The Department of Commerce produces information on about the US economy every five years. In an economy estimated at $28.7 trillion, the largest segment was Manufacturing at $5.8 trillion. Manufacturing is all the categories of products from breakfast cereal to the car you drive. Within the $5.8 trillion manufacturing economy, the Apple, HP, IBM and Dell account for $443 Billion and Ford, GM & Chrysler account for $366 Billion. The Manufacturing economy employs 12 million people directly and an additional 17 million people indirectly. All of which makes tax and political policy in the business sector very important to a lot of people.
Manufacturing also includes the production of raw materials like wood, textiles, metals and chemicals. These industries tend to be run as very large centralized facilities with large batch or continuous process operations take place. Refining of crude oil into its various products is a major example of large batch processing. The preferred method of control is P-I-D based on a math model that helps balance the process inputs and outputs.
Within the broad realm of manufacturing there is also the manufacture of the unique types of machinery required to make the wide variety of products. Industry specific machinery is always challenging because the control system must capture the attributes of the product in order to be successful. This can sometimes go well beyond understanding the load conditions in the statement of work, which is often very complex in itself.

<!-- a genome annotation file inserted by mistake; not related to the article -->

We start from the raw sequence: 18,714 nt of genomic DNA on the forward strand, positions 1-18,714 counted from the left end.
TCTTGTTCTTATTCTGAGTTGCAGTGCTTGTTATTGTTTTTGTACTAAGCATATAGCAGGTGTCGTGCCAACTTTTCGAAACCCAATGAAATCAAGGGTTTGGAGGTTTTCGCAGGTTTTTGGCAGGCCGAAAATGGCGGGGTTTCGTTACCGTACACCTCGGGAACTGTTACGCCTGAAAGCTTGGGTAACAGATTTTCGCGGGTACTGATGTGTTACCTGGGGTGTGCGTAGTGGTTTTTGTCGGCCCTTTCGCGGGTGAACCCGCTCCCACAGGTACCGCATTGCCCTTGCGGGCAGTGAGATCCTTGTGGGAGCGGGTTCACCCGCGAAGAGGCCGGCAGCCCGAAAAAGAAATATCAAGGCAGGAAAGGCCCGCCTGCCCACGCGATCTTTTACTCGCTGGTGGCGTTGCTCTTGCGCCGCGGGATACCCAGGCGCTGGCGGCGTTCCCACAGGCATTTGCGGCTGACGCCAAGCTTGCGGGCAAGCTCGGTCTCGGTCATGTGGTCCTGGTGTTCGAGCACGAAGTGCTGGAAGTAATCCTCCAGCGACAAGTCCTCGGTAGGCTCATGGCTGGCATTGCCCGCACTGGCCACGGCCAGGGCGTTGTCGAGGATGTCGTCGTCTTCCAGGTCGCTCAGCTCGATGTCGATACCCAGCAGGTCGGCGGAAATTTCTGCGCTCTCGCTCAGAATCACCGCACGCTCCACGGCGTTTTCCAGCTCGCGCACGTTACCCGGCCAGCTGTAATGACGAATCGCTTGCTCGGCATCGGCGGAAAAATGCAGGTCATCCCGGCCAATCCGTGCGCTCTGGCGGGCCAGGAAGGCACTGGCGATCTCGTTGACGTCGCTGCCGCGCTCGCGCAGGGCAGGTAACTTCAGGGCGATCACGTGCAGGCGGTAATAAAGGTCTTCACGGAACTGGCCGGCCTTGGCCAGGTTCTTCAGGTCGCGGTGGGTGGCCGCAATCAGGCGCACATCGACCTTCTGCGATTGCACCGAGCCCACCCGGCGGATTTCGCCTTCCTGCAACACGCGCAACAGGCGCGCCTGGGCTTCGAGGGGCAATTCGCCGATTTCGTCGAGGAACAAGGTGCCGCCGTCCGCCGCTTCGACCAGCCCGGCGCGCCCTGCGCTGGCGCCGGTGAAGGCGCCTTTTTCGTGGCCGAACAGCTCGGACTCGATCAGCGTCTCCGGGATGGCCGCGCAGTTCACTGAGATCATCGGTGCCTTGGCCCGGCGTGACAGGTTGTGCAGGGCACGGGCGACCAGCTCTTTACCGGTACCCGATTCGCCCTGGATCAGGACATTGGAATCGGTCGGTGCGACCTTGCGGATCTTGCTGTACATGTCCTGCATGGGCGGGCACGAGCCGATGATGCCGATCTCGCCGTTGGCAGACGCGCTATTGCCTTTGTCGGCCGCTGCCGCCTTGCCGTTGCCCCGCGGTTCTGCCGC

Considering the importance of special industry machinery to the entire realm of manufacturing, it is surprising that this kind of machinery design is not a major focus of motor and control system suppliers. Up to know the control system suppliers have targeted vertical market segments like semiconductor, food & beverage or packaging equipment as target markets. Packaging equipment is closer to the specialty industry machinery as a concept, but in practice there is a huge difference in food & beverage, pharmaceutical or consumer goods packaging, so this is an odd slice of the market.
There is no single solution, no “one size fits all” from a controls perspective. Material handling conveyors are predominantly powered by gear motors that are 3 horsepower or smaller. Dock side loaders that handle shipping containers require 300HP motors for the main hoist. Power levels, number of motors and control system architecture are all over the place. Everything is critical to successful machine designs, short term power requirements for starting and stopping loads, control system architecture and proper implementation of control IP.
Quality machinery is demanding, part art and part science. And it’s stuff the American engineers do every day of the week.